Airbus Defence & Space is working towards the certification of its Tanan rotary unmanned air vehicle demonstrator, which could be a consideration for the Royal Navy as it assesses its maritime surveillance options.
The Ministry of Defence is expected to make announcements regarding its maritime patrol requirement when it releases its Strategic Defence and Security Review in May. Industry is speculating as to how this role will be filled: with a manned or unmanned aircraft, or a combination of both.
“The argument for a manned maritime patrol aircraft – especially for an island nation with a large navy – is that the requirement is overwhelmingly there,” explains Nigel Chandler, head of business development (maritime) for Airbus Defence & Space.
However, when maritime patrol aircraft and satellite coverage is not available, the ability to deploy a platform such as a rotary wing UAV at-sea is beneficial for surveillance, Chandler adds.
“The Royal Navy is aware of the Tanan and we’re keeping them up to speed,” he notes. “The navy has a desire for greater organic surveillance from a ship.”
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The RN is relatively new to operating UAVs, having only contracted Insitu in 2013 to provide intelligence, surveillance and reconnaissance services using its fixed-wing ScanEagle.
Chandler notes that the ScanEagle is a “force multiplier” but does not have the dual payload capability offered by the Tanan, which includes both synthetic aperture radar and electro-optical sensors.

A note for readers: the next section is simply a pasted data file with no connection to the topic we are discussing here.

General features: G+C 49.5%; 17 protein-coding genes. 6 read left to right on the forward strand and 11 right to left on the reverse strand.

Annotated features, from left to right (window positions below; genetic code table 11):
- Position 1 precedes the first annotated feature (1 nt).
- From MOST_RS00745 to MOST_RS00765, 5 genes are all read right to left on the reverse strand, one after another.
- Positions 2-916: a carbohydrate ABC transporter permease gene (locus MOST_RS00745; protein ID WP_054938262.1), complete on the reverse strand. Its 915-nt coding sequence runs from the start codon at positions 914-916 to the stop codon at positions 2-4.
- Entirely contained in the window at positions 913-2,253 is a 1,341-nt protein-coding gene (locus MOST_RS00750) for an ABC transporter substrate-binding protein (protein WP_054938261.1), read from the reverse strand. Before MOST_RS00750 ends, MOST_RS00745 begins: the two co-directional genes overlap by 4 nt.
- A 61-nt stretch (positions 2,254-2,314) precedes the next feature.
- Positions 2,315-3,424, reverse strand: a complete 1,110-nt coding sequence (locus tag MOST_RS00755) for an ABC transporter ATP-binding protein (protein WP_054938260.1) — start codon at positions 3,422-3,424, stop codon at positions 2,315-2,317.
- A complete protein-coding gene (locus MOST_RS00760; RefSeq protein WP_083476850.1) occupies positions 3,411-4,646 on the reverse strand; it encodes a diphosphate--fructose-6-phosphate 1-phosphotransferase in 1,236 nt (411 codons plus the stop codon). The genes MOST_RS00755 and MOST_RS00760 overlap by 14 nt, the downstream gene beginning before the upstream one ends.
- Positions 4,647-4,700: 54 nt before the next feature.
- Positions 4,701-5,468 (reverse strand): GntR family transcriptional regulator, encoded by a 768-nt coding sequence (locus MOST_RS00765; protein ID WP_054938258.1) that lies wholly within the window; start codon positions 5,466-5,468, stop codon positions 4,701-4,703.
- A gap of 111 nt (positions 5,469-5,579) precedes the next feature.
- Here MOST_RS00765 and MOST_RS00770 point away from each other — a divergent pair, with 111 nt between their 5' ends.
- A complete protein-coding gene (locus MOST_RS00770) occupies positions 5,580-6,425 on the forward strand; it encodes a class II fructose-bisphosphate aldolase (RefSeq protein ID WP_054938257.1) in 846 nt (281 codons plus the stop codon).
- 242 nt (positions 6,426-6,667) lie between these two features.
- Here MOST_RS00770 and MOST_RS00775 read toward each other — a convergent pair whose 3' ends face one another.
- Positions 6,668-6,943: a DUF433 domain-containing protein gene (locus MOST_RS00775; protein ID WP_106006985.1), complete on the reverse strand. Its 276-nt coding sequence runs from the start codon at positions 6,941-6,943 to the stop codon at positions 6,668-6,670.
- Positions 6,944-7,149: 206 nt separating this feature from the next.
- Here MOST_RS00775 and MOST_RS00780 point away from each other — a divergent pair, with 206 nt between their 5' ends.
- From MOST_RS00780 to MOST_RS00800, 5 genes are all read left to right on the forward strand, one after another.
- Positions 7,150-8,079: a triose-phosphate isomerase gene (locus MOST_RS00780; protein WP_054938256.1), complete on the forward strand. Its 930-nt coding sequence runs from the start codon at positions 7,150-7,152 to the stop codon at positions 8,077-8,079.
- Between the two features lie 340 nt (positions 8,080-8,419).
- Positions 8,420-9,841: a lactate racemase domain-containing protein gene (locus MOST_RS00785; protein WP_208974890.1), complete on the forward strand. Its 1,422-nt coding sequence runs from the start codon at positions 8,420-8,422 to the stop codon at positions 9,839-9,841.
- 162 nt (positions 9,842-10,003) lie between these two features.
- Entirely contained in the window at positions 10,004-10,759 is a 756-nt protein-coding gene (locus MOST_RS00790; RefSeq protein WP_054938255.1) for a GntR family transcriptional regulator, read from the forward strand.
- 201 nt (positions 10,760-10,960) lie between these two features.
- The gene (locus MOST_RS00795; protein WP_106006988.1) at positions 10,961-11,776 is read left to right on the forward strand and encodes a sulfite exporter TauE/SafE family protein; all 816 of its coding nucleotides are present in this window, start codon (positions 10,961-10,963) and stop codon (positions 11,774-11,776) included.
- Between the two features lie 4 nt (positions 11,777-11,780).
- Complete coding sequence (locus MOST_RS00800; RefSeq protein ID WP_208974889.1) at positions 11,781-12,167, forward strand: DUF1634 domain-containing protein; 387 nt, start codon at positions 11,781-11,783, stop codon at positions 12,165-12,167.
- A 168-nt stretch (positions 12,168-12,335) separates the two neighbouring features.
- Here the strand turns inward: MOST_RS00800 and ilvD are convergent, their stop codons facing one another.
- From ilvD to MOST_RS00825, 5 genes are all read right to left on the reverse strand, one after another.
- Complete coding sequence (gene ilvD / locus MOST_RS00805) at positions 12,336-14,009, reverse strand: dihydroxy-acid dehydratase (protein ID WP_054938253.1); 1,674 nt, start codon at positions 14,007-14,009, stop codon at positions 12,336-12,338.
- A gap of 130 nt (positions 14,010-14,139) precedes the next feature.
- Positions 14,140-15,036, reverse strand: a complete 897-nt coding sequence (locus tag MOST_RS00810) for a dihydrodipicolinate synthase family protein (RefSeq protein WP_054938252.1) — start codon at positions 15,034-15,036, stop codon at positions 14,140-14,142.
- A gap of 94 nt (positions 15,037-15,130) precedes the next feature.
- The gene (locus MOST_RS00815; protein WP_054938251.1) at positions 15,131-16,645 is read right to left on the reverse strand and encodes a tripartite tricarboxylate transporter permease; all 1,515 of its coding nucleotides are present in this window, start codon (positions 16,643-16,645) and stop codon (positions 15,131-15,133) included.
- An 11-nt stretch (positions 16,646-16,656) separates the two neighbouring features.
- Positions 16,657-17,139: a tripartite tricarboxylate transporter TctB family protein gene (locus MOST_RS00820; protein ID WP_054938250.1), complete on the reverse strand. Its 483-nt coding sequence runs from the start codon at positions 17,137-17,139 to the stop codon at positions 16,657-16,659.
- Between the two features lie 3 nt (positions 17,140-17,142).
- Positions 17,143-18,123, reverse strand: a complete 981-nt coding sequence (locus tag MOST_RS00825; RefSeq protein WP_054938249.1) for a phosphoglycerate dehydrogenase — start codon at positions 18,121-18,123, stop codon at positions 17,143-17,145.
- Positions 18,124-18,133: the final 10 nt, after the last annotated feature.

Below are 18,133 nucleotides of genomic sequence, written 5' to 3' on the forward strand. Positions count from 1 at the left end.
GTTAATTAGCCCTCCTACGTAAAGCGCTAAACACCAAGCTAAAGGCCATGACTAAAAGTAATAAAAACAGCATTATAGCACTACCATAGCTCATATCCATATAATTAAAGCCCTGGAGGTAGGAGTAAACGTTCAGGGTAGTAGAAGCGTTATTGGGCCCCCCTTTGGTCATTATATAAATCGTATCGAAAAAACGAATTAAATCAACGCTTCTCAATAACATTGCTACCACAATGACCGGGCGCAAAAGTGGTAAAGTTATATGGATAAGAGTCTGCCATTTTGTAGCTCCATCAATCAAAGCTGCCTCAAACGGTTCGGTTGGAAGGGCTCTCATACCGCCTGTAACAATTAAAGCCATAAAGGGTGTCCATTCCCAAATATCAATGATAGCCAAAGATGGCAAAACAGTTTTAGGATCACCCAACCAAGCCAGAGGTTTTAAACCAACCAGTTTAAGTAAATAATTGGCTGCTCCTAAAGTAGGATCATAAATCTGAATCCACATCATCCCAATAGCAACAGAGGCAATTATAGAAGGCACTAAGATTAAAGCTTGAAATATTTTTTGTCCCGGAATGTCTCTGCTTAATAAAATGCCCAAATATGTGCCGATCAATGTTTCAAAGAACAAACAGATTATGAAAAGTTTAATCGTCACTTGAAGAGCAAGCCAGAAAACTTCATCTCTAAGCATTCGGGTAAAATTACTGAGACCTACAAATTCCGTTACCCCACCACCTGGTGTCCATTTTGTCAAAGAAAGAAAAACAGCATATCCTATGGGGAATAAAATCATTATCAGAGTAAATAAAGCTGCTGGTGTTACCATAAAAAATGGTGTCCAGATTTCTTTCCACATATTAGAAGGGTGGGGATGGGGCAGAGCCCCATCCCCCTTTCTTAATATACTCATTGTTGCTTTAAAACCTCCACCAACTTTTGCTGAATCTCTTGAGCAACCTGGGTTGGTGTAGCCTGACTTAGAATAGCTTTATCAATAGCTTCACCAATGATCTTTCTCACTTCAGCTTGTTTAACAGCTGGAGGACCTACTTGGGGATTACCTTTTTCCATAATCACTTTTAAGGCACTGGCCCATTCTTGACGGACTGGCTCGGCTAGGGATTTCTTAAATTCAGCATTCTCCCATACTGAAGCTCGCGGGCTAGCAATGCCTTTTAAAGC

“It [Tanan] doesn’t displace anything and it isn’t the cost of something like a [Northrop Grumman] Fire Scout,” Chandler says.
ScanEagle is provided to the navy on a services basis, and although Chandler could not comment on the capacity a contract for Tanan might provide, he notes that the company has experience in offering defence services to the UK through its Skynet communication satellite constellation.
Meanwhile, the company is working on the next generation of its long-endurance Zephyr 7 pseudo satellite UAV – the Zephyr 8 – which “will see advancements this year”.
Zephyr 7 achieved an 11-day flight in 2014, after which it became the first of its type to receive an MoD military designation – the PS001.
Chandler admits that the UAV has a “limited payload” at present, carrying some 5kg (11lb), but adds that “there is potential”.
“The company view is that the Zephyr is proven,” he notes.
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